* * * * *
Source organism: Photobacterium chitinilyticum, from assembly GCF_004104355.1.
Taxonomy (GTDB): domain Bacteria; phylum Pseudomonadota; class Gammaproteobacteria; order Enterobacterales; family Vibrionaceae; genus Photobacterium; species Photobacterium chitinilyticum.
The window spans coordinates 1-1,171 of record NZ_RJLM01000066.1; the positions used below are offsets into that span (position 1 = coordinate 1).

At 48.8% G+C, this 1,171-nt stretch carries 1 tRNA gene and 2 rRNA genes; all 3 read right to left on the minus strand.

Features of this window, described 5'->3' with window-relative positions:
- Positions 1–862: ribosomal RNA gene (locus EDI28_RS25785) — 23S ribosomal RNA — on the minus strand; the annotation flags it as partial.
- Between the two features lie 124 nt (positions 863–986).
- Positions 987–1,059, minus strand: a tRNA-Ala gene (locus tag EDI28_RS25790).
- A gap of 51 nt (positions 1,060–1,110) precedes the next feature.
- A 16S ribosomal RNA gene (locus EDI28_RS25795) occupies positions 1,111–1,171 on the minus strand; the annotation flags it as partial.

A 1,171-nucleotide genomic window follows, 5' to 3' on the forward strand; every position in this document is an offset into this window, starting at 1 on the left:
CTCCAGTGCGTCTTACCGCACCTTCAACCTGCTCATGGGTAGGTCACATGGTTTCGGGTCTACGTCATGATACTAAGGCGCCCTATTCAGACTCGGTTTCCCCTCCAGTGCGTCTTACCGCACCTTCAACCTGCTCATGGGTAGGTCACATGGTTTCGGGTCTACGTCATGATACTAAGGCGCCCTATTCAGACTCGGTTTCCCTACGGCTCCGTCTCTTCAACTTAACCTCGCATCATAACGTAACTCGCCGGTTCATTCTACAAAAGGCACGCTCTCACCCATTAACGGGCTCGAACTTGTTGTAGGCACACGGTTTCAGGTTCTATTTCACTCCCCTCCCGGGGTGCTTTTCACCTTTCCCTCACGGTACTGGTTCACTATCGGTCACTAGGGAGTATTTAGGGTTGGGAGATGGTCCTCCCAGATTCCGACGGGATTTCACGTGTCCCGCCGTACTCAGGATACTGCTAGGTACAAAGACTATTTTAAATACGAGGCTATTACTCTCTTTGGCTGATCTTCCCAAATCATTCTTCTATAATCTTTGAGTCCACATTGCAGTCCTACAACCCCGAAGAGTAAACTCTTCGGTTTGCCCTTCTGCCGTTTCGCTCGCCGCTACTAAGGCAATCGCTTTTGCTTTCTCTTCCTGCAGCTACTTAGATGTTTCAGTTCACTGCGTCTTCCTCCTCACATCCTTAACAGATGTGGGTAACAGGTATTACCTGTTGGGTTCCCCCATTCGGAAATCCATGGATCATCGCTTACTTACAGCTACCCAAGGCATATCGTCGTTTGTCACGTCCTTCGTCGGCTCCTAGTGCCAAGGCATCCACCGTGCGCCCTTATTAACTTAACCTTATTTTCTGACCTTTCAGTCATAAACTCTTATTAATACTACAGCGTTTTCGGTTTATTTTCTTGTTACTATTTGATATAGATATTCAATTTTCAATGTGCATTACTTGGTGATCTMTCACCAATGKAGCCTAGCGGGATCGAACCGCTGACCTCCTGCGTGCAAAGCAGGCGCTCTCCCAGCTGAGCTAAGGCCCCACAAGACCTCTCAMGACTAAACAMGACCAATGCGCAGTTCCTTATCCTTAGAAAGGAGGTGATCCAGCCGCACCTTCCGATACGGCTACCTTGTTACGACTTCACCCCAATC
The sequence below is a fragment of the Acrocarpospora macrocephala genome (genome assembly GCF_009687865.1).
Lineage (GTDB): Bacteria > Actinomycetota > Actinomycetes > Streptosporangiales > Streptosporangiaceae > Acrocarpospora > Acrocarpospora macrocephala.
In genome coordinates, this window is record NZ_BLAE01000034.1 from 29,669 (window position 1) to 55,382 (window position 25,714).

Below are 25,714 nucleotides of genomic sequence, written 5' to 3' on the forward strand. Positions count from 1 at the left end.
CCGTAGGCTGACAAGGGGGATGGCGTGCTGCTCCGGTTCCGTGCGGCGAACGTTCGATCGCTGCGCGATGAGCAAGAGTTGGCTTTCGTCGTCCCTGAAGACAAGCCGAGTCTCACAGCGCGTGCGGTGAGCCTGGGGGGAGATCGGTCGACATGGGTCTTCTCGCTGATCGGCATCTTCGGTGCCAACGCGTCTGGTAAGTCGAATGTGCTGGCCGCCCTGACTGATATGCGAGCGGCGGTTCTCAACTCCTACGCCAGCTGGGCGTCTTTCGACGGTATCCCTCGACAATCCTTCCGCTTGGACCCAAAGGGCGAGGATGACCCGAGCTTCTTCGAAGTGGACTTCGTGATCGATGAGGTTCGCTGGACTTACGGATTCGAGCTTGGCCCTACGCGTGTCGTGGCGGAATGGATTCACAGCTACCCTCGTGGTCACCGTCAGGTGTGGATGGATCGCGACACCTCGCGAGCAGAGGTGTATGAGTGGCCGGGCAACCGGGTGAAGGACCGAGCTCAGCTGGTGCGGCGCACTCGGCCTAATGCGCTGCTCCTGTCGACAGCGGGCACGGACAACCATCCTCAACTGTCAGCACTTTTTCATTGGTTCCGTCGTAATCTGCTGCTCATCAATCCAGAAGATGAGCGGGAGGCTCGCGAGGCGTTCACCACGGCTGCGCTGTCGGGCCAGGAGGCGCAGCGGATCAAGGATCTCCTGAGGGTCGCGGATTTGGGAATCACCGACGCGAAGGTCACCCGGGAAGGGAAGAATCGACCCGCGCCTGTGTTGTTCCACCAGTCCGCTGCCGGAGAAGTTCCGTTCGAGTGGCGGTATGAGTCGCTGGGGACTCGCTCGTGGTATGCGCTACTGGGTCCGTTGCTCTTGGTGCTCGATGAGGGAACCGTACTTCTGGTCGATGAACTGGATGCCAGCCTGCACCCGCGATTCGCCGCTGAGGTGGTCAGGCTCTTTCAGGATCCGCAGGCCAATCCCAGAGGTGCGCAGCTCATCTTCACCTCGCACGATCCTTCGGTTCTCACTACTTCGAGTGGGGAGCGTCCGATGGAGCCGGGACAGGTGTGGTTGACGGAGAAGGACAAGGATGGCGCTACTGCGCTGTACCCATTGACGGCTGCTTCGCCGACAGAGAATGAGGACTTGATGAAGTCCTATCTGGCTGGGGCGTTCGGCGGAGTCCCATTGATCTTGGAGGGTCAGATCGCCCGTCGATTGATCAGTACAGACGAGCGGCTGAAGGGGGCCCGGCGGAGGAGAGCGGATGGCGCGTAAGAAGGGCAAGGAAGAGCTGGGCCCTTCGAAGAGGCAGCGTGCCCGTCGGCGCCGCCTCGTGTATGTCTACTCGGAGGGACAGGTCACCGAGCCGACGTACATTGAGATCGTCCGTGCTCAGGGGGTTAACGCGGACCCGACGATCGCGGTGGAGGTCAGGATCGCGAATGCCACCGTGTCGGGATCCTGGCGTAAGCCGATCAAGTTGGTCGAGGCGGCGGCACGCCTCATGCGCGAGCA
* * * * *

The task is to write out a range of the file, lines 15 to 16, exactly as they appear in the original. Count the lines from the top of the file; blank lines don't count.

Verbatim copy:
In genome coordinates, this window is record NZ_BLAE01000034.1 from 29,669 (window position 1) to 55,382 (window position 25,714).

Below are 25,714 nucleotides of genomic sequence, written 5' to 3' on the forward strand. Positions count from 1 at the left end.